Twitter is (justifiably) in the news now for its decision to lock the accounts of users (some of whom were quite high profile) who shared links to a story in the NY Post, and for deleting tweets that linked to that story, including the Post's own link. But Twitter the cultural phenomenon is interesting as a bellwether of our time, and perhaps the best metaphor twitter provides us with for the increasing polarization and intellectual stove-piping we engage in is with the block feature.
In a way this gives you the whip hand in every engagement: someone says something you don't like, you can just block them, and never hear from them again, nor can they ever hear from you. Now surely there are people that you just know you never want to hear from again, so, it's easier to to block them then to ignore them every time someone quotes them or replies to them. On the other hand, the "mute" feature also exists and has a similar effect, so using block is, in a way, a more aggressive act.
So for a bit of Saturday frivolity, I will allow you, the audience, to play Twitter jury. Late one night, someone (who might have been Seth), opined that he liked Last Crusade better than Raiders. Someone else (whose identity doesn't matter) said they like Temple of Doom better than either. The first someone made a joke about Kate Capshaw's ridiculous performance in ToD. The second someone said that criticizing a female character in the IJ canon was a bad look, because of the fact that Marion is pretty much implied to have been about 15 when she and Indy were romantically involved in the events referenced in Raiders. And that someone linked to this article:
It is a real doozy, and it seems to me to be a huge exercise in missing the point. Unable to let things go as I sometimes am, I took to Twitter to opine:Quote:Yikes, the only thing I’d cite that article for is as evidence that the world is not bereft of people who invest quite a bit of energy into being poopypantses. “Indy doesn’t publish enough”, seriously?As a result of this, the second user, the one who linked to the article, blocked me. No great loss, it wasn't someone I follow, and maybe it wasn't nice of me to imply that by liking the article this person was themself a bit of a poopypants.
I think Indy is quite clearly drawn in shades of grey, a contrast to Star Wars’ characters who are all white hat/black hat. I suspect this is why Ford liked playing Indy more than Han; Han is a fun character for the audience, but he’s not very interesting, ie not very three dimensional.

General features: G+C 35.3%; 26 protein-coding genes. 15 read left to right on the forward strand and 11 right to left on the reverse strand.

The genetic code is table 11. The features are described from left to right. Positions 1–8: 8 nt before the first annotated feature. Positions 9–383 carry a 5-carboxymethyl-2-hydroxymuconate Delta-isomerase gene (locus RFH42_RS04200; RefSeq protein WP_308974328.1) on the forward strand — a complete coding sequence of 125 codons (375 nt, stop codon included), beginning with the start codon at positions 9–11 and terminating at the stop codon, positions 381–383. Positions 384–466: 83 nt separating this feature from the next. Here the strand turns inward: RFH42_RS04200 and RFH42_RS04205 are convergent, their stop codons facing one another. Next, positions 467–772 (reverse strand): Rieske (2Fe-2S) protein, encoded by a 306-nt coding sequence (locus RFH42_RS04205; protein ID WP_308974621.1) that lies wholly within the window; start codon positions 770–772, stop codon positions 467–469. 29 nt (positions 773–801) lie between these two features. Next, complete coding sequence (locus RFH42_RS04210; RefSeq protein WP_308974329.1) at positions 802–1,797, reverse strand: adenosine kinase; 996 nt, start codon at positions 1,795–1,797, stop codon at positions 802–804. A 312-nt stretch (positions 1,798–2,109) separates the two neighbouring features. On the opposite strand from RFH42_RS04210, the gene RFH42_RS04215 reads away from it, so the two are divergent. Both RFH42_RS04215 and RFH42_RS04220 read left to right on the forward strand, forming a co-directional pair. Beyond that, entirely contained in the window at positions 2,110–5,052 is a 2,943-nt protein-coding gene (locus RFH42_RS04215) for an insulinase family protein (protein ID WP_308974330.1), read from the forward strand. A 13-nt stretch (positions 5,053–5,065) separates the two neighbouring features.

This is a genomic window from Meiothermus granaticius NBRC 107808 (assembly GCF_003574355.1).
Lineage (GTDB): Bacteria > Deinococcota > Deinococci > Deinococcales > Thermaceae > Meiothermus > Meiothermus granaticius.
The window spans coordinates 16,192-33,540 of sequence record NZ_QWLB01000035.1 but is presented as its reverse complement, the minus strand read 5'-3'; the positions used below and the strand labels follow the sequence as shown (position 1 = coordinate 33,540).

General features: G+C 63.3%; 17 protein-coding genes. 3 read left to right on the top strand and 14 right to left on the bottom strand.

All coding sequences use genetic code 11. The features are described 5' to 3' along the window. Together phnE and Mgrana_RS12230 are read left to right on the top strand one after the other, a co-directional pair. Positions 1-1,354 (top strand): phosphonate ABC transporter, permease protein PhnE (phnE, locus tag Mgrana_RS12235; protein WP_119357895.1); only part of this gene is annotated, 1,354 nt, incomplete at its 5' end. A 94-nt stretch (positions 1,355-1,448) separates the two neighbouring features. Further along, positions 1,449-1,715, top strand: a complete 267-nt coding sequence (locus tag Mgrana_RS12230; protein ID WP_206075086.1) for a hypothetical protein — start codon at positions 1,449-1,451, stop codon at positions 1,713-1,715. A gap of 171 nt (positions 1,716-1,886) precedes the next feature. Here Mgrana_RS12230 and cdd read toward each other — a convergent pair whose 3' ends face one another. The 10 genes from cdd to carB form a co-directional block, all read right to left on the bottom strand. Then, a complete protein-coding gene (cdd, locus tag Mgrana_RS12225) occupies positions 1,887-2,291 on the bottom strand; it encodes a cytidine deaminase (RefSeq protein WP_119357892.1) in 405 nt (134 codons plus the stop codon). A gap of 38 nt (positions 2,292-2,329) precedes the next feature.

But I think there's a connection here to the kinds of questions we and others are grappling with about games with morally questionable themes: capitalism, colonialism, and so on. We talked a bit about Dan's very nice review of The Cost and the way it threads a tough needle: it is, he says, an honest look at a morally problematic industry, and yet it's also quite fun to play. The implication of this silly article would seem to be that if Indy has blemishes on his character, we should think badly of him as a film character and either shouldn't enjoy the films or shouldn't root for Indy. By extension, if an entity in our game's world has bad things associated with it, we shouldn't play such a game at all, or certainly we should feel like sewer refuse if we enjoy ourselves even the slightest bit while playing.
To me, this gives too little credit to humans, and the ability that we (some of us, anyway), possess to hold things in tension. You can watch Raiders, think that Indy's conduct toward Marion ten years prior to the film is reprehensible, can think that looting the temple of the Chachopoyan Warriors is ethically questionable, can think that Belloq has a point that Indy wants to see the ark opened just as much as he (Belloq) does (which point Indy confirms by lowering the bazooka), and still find the film to be entertaining. People are rarely all good or all bad, and a film forcing you to grapple with a protagonist's flaws and faults in tension against their virtues and triumphs, is part of what good entertainment can do: it makes you think.
And incidentally, this is part of what I like so much about the hubris system in Lost Adventures, that it allows for these sorts of gradations -- admittedly in an abstract way -- in 'shades of grey'; who wants the grail most and is willing to (abstractly) engage in the most hubristic conduct in the pursuit of it? All of us will emerge from the story with some black marks on our character (well, green actually), but also some acts of altruism; will the good outweigh the bad or will our hubris make us unworthy and doom us to a painful and untimely death?
Anyway, maybe I'm way off base here, in which case, you may have to block me on Twitter or here at BGG!
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